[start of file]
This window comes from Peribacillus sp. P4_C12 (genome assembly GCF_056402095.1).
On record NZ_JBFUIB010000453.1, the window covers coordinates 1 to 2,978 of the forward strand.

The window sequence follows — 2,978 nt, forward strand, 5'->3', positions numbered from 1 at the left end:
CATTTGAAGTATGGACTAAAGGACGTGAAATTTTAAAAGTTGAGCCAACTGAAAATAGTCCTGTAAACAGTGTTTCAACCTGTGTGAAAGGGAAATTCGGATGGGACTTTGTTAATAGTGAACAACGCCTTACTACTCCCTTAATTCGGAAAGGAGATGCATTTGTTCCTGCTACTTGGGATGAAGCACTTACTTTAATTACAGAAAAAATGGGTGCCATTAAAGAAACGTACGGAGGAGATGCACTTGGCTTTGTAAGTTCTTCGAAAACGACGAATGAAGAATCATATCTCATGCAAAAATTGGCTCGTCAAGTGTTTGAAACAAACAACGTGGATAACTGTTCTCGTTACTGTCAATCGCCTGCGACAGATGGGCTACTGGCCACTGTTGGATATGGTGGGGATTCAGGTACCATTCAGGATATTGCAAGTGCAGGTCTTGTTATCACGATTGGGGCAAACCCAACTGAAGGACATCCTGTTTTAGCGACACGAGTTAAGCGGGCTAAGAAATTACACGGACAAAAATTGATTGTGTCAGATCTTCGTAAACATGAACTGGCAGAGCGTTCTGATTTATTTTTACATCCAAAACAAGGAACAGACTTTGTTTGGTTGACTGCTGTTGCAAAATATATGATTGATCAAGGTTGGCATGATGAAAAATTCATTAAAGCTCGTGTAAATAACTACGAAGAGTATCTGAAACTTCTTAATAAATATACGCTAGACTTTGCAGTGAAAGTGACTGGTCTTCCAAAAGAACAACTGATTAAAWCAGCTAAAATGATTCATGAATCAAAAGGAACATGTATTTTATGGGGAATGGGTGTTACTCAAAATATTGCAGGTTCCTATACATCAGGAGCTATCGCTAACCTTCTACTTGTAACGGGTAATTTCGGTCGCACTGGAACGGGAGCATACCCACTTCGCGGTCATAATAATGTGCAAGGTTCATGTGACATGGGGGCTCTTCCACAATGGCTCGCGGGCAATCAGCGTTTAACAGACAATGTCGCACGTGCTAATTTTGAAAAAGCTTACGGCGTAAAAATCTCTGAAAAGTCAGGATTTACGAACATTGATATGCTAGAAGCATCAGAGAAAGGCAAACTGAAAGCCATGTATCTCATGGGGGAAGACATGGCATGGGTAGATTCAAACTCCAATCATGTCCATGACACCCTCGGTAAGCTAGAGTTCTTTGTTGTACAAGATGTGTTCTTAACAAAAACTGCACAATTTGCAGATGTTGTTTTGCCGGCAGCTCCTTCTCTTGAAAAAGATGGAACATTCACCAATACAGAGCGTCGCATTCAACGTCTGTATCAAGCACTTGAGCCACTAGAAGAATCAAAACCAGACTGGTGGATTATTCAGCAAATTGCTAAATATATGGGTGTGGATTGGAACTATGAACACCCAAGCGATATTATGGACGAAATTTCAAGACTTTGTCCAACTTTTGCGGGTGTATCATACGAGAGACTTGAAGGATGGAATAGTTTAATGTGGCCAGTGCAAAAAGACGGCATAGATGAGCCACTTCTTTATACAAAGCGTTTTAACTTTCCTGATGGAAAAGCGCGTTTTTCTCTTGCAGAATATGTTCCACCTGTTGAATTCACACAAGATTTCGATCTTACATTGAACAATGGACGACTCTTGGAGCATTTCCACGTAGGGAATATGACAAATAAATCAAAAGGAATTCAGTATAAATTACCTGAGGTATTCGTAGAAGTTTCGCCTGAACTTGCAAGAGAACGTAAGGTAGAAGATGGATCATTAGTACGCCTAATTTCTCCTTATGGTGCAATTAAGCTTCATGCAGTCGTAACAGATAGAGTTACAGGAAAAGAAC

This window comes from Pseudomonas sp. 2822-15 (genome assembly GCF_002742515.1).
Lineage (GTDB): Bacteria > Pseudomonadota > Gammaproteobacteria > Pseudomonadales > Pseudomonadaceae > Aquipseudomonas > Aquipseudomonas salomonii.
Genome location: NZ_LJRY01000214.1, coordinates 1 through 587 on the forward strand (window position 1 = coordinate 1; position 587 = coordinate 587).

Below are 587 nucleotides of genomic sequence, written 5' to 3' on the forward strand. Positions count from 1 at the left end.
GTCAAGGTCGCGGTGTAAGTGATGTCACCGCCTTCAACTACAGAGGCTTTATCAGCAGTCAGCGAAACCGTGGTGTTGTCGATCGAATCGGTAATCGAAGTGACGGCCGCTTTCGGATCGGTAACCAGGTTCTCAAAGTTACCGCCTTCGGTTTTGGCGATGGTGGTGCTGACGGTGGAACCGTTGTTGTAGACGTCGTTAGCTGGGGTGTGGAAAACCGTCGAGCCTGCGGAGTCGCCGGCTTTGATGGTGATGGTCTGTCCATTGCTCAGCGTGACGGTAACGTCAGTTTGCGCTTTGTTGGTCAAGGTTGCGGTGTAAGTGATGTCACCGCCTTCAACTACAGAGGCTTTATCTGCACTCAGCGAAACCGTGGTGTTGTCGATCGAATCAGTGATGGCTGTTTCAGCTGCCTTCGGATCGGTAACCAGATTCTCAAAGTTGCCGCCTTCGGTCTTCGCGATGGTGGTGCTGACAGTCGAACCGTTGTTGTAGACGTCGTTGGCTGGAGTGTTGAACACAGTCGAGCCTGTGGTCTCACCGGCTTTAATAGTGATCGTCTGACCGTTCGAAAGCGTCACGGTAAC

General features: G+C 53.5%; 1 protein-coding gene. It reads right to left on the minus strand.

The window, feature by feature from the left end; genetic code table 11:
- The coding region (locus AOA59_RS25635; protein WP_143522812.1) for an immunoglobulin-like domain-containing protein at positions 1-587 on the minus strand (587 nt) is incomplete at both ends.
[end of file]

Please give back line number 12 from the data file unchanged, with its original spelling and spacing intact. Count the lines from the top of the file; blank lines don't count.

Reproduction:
- The coding region (locus AOA59_RS25635; protein WP_143522812.1) for an immunoglobulin-like domain-containing protein at positions 1-587 on the minus strand (587 nt) is incomplete at both ends.